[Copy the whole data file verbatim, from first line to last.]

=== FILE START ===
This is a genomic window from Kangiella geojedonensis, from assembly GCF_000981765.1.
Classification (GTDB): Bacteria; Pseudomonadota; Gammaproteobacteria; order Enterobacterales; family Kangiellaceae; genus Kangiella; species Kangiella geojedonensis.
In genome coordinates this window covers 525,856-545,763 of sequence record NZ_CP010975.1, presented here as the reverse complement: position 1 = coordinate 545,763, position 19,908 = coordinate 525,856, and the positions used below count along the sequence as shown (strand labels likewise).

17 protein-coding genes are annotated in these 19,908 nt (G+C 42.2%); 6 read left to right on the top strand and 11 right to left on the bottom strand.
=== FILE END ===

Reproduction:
This is a genomic window from Kangiella geojedonensis, from assembly GCF_000981765.1.
Classification (GTDB): Bacteria; Pseudomonadota; Gammaproteobacteria; order Enterobacterales; family Kangiellaceae; genus Kangiella; species Kangiella geojedonensis.
In genome coordinates this window covers 525,856-545,763 of sequence record NZ_CP010975.1, presented here as the reverse complement: position 1 = coordinate 545,763, position 19,908 = coordinate 525,856, and the positions used below count along the sequence as shown (strand labels likewise).

17 protein-coding genes are annotated in these 19,908 nt (G+C 42.2%); 6 read left to right on the top strand and 11 right to left on the bottom strand.